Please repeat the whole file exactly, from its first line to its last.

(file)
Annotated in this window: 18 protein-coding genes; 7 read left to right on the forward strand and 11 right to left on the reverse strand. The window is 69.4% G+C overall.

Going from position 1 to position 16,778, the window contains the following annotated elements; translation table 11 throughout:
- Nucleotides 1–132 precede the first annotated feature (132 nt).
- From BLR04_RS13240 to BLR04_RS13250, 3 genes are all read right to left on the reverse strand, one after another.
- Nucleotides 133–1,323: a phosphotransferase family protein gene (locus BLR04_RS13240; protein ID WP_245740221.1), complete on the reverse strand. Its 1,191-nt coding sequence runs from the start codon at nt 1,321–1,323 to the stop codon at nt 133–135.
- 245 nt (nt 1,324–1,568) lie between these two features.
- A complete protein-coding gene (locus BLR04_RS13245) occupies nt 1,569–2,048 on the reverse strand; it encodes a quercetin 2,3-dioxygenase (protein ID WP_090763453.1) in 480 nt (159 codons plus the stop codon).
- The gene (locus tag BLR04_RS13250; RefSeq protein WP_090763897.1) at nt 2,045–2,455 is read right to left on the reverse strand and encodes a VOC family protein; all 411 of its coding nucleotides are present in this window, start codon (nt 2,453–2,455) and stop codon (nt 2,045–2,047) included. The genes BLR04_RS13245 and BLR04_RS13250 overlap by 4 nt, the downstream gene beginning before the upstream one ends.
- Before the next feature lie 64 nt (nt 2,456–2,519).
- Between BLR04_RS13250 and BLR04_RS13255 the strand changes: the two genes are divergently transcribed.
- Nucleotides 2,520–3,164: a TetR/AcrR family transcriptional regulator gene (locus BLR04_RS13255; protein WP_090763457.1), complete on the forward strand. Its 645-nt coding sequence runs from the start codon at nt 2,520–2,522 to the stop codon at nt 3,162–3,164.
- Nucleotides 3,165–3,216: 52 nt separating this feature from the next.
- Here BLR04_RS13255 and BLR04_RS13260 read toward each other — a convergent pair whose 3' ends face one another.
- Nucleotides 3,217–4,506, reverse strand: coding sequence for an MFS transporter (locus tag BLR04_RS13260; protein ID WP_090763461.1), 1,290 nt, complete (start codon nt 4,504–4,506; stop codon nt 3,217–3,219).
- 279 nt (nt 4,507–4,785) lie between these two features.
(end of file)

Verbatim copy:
Annotated in this window: 18 protein-coding genes; 7 read left to right on the forward strand and 11 right to left on the reverse strand. The window is 69.4% G+C overall.

Going from position 1 to position 16,778, the window contains the following annotated elements; translation table 11 throughout:
- Nucleotides 1–132 precede the first annotated feature (132 nt).
- From BLR04_RS13240 to BLR04_RS13250, 3 genes are all read right to left on the reverse strand, one after another.
- Nucleotides 133–1,323: a phosphotransferase family protein gene (locus BLR04_RS13240; protein ID WP_245740221.1), complete on the reverse strand. Its 1,191-nt coding sequence runs from the start codon at nt 1,321–1,323 to the stop codon at nt 133–135.
- 245 nt (nt 1,324–1,568) lie between these two features.
- A complete protein-coding gene (locus BLR04_RS13245) occupies nt 1,569–2,048 on the reverse strand; it encodes a quercetin 2,3-dioxygenase (protein ID WP_090763453.1) in 480 nt (159 codons plus the stop codon).
- The gene (locus tag BLR04_RS13250; RefSeq protein WP_090763897.1) at nt 2,045–2,455 is read right to left on the reverse strand and encodes a VOC family protein; all 411 of its coding nucleotides are present in this window, start codon (nt 2,453–2,455) and stop codon (nt 2,045–2,047) included. The genes BLR04_RS13245 and BLR04_RS13250 overlap by 4 nt, the downstream gene beginning before the upstream one ends.
- Before the next feature lie 64 nt (nt 2,456–2,519).
- Between BLR04_RS13250 and BLR04_RS13255 the strand changes: the two genes are divergently transcribed.
- Nucleotides 2,520–3,164: a TetR/AcrR family transcriptional regulator gene (locus BLR04_RS13255; protein WP_090763457.1), complete on the forward strand. Its 645-nt coding sequence runs from the start codon at nt 2,520–2,522 to the stop codon at nt 3,162–3,164.
- Nucleotides 3,165–3,216: 52 nt separating this feature from the next.
- Here BLR04_RS13255 and BLR04_RS13260 read toward each other — a convergent pair whose 3' ends face one another.
- Nucleotides 3,217–4,506, reverse strand: coding sequence for an MFS transporter (locus tag BLR04_RS13260; protein ID WP_090763461.1), 1,290 nt, complete (start codon nt 4,504–4,506; stop codon nt 3,217–3,219).
- 279 nt (nt 4,507–4,785) lie between these two features.